Dhyana Masla  I  Yoga Teacher  I  Stanton St Yoga + Bhakti Center

"Authenticity is this ability to stay connected to your center, regardless of the world around you....staying connected to the deepest truths that you’ve known, that your teachers have shared with you...the ability to trust that in all circumstances fearlessly."

 

Where did you grow up?

I grew up in Alachua, Florida.

How would you describe that place and its people?

I grew up in a really spiritual community that’s kind of the heart of the area. It’s a farm community. I actually lived more in the little town. About 20 minutes away there’s a college town, and so that’s where we always went out for coffee and hung out. And then 20 minutes in the other direction is the most beautiful, crystal clear water springs: that was my refuge, my sanctuary. I’d go at least 5 times a week…just swimming down the rivers. There’s a lot of hillbillies, a lot of diversity. Also a lot of sweet spiritually seeking people. It's really community oriented.

What were your parents like?

My parents divorced when I was two, but they always did a really great job at working together to make sure we had a strong family sense. My father was always into yoga and Ayurveda. I think he’s only yelled at me once in my life. He’s so gentle. He’s the epitome of trust…everything that happens in your life, there’s an arrangement made by god.

And my mom is the opposite, but in the best way. She’s super passionate. Her heart is unbelievable. My mom’s ability to love just blows me away, and her motto in life is “Feel what you feel.” And my dad is like “Oh, the feelings change.”

I think the balance of those two has taught me and my sister so much. Trust what’s there, but also don’t neglect the feelings, know the things that happen in this world are also real, and we can engage with that.  So I feel like with my dad, the biggest lesson is how to trust – how to surrender. And with my mom it’s how to love – how to be in a relationship.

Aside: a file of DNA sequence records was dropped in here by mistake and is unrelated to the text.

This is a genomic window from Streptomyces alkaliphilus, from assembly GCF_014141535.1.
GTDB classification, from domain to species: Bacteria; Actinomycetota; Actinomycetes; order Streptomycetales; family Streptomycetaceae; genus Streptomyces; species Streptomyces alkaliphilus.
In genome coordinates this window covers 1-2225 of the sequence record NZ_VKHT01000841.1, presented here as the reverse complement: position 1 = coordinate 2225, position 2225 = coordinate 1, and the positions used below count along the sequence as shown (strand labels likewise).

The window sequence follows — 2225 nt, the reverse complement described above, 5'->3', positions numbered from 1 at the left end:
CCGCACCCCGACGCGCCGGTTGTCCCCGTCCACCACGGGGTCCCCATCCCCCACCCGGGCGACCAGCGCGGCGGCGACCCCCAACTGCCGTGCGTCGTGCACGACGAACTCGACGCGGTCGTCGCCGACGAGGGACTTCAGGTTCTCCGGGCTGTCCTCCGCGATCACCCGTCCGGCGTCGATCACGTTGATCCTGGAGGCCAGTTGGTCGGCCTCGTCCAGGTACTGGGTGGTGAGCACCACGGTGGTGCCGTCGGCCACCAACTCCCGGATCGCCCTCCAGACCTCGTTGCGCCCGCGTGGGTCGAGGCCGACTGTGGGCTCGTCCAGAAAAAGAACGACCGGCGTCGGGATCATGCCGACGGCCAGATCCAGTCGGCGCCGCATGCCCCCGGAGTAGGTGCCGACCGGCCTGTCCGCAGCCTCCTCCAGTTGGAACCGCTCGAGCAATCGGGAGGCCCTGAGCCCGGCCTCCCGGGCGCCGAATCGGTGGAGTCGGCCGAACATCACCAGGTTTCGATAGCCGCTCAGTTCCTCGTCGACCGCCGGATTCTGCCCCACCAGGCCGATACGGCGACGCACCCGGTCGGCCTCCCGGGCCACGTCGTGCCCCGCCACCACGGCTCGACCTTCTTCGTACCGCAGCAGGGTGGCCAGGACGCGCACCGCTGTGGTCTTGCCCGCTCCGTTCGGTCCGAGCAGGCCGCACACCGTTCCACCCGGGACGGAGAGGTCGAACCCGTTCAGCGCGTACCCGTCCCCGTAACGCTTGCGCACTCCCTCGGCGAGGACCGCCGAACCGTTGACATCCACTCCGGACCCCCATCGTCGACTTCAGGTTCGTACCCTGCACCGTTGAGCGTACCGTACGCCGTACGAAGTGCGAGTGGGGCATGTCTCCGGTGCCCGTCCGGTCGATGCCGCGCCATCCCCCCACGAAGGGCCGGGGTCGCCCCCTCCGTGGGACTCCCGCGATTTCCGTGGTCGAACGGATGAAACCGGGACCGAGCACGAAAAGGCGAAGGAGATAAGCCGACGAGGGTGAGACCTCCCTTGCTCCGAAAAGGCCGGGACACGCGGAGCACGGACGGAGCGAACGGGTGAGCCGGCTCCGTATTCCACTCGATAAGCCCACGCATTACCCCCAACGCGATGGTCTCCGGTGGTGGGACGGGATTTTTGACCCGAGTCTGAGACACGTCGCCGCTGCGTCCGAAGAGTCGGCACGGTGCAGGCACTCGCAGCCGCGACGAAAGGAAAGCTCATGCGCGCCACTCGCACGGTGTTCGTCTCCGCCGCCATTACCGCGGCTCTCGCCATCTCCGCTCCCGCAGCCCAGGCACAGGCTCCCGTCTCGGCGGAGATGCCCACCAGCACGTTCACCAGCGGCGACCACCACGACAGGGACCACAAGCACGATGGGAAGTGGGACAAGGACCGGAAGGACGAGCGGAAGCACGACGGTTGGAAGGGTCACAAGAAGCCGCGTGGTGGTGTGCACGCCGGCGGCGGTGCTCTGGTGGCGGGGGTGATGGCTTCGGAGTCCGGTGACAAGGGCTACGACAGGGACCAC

Did you know what you wanted to be when you grew up?

Up until college, I wanted to be a doctor. Just the ability to help people – to heal people. And actually, I think I saw how skewed the western medical system was. Just spending time in a hospital and seeing the food they’re eating and seeing how impersonal their relationship with their doctor is. And knowing how it’s really love and relationships that heal. Western medicine is so amazing for so many reasons, but if you can bring in the heart, the healing can be powerful. I was just always drawn to the healing arts and the integration of east and west.

How long have you been practicing yoga?

I started practicing when I was really young because my dad is a yoga teacher. But I never liked it growing up. I just thought it was boring and something he wanted us to do, but we never wanted to do…just kind of rebellion.

But then when I was 15, I took my first yoga class that I actually liked. I think I actually liked it because the teacher told me I was flexible.  I felt really encouraged, like, “Wow, I’m really flexible.” And I just kept going back to her class every week. A couple years later, I was in massage school and everyone kept telling me, “You have no knots.” And I was always saying, “It’s because I do yoga, I do yoga.” And everything just kept bringing me back to that path.

When did you know you wanted to leave home?

I always thought that as soon as I turned 18, I’d leaved my house. And when I was 18, I went on a road trip that transformed my life and opened up the world to me. It was this spontaneous, super incredible, open up to the magic type of adventure – timeless, spaceless, just far out cross country road trip. It rocked my world and showed me there’s a whole world out there.

One of my favorite places we stopped in was Colorado. On the roadtrip I remember my sister calling me and saying, “Dhyana, look at this school. It’s in Colorado, and it’s an amazing school.” I looked it up, and it immediately blew my mind. It’s a school that I felt like the whole process of the education was just as fulfilling as the end result. And it was clear I wanted to move to Colorado.

What was the school like?

It’s an incredible education they offer there – so deeply experiential. It’s a Buddhist based college called Naropa University. It’s an impersonal philosophy in their relationship to god, and I was raised in a really personal approach to cultivating a relationship with god, and so, it was definitely a pivotal point in my spiritual reality. At first, everything I’d known to be truth, dissolved. Totally crumbled. And then it was rebuilding everything with the foundation of my truth, my heart.  From that rebuilding, that cultivating, came a re-connection to my roots, my lineage.